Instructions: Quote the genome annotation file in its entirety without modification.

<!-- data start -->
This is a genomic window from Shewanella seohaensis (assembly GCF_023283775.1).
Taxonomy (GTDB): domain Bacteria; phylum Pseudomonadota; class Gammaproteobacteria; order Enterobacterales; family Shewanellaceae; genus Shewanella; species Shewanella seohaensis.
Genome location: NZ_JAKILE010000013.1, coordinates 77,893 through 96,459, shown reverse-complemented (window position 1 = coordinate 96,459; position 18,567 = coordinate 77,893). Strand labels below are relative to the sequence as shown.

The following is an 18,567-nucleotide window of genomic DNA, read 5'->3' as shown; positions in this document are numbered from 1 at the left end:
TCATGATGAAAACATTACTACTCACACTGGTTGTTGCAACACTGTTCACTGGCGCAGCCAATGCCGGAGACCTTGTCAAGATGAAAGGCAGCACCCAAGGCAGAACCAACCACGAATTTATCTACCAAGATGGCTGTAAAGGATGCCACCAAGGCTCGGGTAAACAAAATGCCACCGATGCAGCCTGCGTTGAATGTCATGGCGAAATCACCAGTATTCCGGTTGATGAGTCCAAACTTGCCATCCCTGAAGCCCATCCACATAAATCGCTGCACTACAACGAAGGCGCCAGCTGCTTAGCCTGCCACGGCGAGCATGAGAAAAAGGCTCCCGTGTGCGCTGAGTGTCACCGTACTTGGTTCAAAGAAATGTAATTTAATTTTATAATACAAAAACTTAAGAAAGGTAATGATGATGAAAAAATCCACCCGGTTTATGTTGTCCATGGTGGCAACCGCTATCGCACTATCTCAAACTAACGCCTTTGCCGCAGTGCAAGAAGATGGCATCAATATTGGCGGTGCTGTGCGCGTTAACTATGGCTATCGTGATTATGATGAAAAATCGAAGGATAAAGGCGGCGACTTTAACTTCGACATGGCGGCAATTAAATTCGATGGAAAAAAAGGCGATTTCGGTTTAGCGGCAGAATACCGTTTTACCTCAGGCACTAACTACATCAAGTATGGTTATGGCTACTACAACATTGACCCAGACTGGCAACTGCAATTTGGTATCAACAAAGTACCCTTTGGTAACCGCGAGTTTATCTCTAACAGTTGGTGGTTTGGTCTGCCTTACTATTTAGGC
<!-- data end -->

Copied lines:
This is a genomic window from Shewanella seohaensis (assembly GCF_023283775.1).
Taxonomy (GTDB): domain Bacteria; phylum Pseudomonadota; class Gammaproteobacteria; order Enterobacterales; family Shewanellaceae; genus Shewanella; species Shewanella seohaensis.
Genome location: NZ_JAKILE010000013.1, coordinates 77,893 through 96,459, shown reverse-complemented (window position 1 = coordinate 96,459; position 18,567 = coordinate 77,893). Strand labels below are relative to the sequence as shown.

The following is an 18,567-nucleotide window of genomic DNA, read 5'->3' as shown; positions in this document are numbered from 1 at the left end:
TCATGATGAAAACATTACTACTCACACTGGTTGTTGCAACACTGTTCACTGGCGCAGCCAATGCCGGAGACCTTGTCAAGATGAAAGGCAGCACCCAAGGCAGAACCAACCACGAATTTATCTACCAAGATGGCTGTAAAGGATGCCACCAAGGCTCGGGTAAACAAAATGCCACCGATGCAGCCTGCGTTGAATGTCATGGCGAAATCACCAGTATTCCGGTTGATGAGTCCAAACTTGCCATCCCTGAAGCCCATCCACATAAATCGCTGCACTACAACGAAGGCGCCAGCTGCTTAGCCTGCCACGGCGAGCATGAGAAAAAGGCTCCCGTGTGCGCTGAGTGTCACCGTACTTGGTTCAAAGAAATGTAATTTAATTTTATAATACAAAAACTTAAGAAAGGTAATGATGATGAAAAAATCCACCCGGTTTATGTTGTCCATGGTGGCAACCGCTATCGCACTATCTCAAACTAACGCCTTTGCCGCAGTGCAAGAAGATGGCATCAATATTGGCGGTGCTGTGCGCGTTAACTATGGCTATCGTGATTATGATGAAAAATCGAAGGATAAAGGCGGCGACTTTAACTTCGACATGGCGGCAATTAAATTCGATGGAAAAAAAGGCGATTTCGGTTTAGCGGCAGAATACCGTTTTACCTCAGGCACTAACTACATCAAGTATGGTTATGGCTACTACAACATTGACCCAGACTGGCAACTGCAATTTGGTATCAACAAAGTACCCTTTGGTAACCGCGAGTTTATCTCTAACAGTTGGTGGTTTGGTCTGCCTTACTATTTAGGC